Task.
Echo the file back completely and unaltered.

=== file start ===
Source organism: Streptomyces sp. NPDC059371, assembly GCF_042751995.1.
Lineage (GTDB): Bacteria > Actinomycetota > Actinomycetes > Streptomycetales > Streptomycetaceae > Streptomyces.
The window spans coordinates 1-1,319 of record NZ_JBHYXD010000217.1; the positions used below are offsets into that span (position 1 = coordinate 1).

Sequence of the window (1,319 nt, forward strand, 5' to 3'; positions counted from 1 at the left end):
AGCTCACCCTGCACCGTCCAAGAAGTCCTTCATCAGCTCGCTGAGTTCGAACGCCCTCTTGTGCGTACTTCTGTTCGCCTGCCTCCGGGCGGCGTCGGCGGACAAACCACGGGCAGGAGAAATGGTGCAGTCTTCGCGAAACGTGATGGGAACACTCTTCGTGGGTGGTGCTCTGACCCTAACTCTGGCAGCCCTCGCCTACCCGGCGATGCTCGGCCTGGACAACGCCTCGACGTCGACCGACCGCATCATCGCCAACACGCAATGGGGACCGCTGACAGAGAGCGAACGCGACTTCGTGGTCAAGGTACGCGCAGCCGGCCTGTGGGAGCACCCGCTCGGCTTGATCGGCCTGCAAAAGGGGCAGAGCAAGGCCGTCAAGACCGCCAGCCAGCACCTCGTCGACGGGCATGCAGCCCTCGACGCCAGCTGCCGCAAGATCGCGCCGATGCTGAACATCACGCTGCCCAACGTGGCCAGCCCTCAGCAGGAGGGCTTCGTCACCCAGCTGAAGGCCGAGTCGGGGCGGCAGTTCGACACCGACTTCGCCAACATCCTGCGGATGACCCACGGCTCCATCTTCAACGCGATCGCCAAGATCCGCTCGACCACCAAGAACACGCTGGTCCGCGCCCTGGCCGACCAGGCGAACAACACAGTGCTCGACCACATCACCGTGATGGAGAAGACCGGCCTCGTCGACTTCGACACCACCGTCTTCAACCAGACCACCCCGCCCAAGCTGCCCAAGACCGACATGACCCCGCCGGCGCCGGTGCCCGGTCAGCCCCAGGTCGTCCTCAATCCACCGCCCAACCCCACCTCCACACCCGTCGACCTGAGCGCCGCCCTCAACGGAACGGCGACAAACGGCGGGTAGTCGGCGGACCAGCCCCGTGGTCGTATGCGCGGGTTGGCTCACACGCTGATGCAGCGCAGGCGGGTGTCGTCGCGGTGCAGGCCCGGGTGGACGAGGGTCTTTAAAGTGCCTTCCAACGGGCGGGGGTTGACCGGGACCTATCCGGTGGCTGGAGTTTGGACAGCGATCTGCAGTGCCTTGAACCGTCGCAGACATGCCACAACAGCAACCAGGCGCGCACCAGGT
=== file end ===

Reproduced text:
Source organism: Streptomyces sp. NPDC059371, assembly GCF_042751995.1.
Lineage (GTDB): Bacteria > Actinomycetota > Actinomycetes > Streptomycetales > Streptomycetaceae > Streptomyces.
The window spans coordinates 1-1,319 of record NZ_JBHYXD010000217.1; the positions used below are offsets into that span (position 1 = coordinate 1).

Sequence of the window (1,319 nt, forward strand, 5' to 3'; positions counted from 1 at the left end):
AGCTCACCCTGCACCGTCCAAGAAGTCCTTCATCAGCTCGCTGAGTTCGAACGCCCTCTTGTGCGTACTTCTGTTCGCCTGCCTCCGGGCGGCGTCGGCGGACAAACCACGGGCAGGAGAAATGGTGCAGTCTTCGCGAAACGTGATGGGAACACTCTTCGTGGGTGGTGCTCTGACCCTAACTCTGGCAGCCCTCGCCTACCCGGCGATGCTCGGCCTGGACAACGCCTCGACGTCGACCGACCGCATCATCGCCAACACGCAATGGGGACCGCTGACAGAGAGCGAACGCGACTTCGTGGTCAAGGTACGCGCAGCCGGCCTGTGGGAGCACCCGCTCGGCTTGATCGGCCTGCAAAAGGGGCAGAGCAAGGCCGTCAAGACCGCCAGCCAGCACCTCGTCGACGGGCATGCAGCCCTCGACGCCAGCTGCCGCAAGATCGCGCCGATGCTGAACATCACGCTGCCCAACGTGGCCAGCCCTCAGCAGGAGGGCTTCGTCACCCAGCTGAAGGCCGAGTCGGGGCGGCAGTTCGACACCGACTTCGCCAACATCCTGCGGATGACCCACGGCTCCATCTTCAACGCGATCGCCAAGATCCGCTCGACCACCAAGAACACGCTGGTCCGCGCCCTGGCCGACCAGGCGAACAACACAGTGCTCGACCACATCACCGTGATGGAGAAGACCGGCCTCGTCGACTTCGACACCACCGTCTTCAACCAGACCACCCCGCCCAAGCTGCCCAAGACCGACATGACCCCGCCGGCGCCGGTGCCCGGTCAGCCCCAGGTCGTCCTCAATCCACCGCCCAACCCCACCTCCACACCCGTCGACCTGAGCGCCGCCCTCAACGGAACGGCGACAAACGGCGGGTAGTCGGCGGACCAGCCCCGTGGTCGTATGCGCGGGTTGGCTCACACGCTGATGCAGCGCAGGCGGGTGTCGTCGCGGTGCAGGCCCGGGTGGACGAGGGTCTTTAAAGTGCCTTCCAACGGGCGGGGGTTGACCGGGACCTATCCGGTGGCTGGAGTTTGGACAGCGATCTGCAGTGCCTTGAACCGTCGCAGACATGCCACAACAGCAACCAGGCGCGCACCAGGT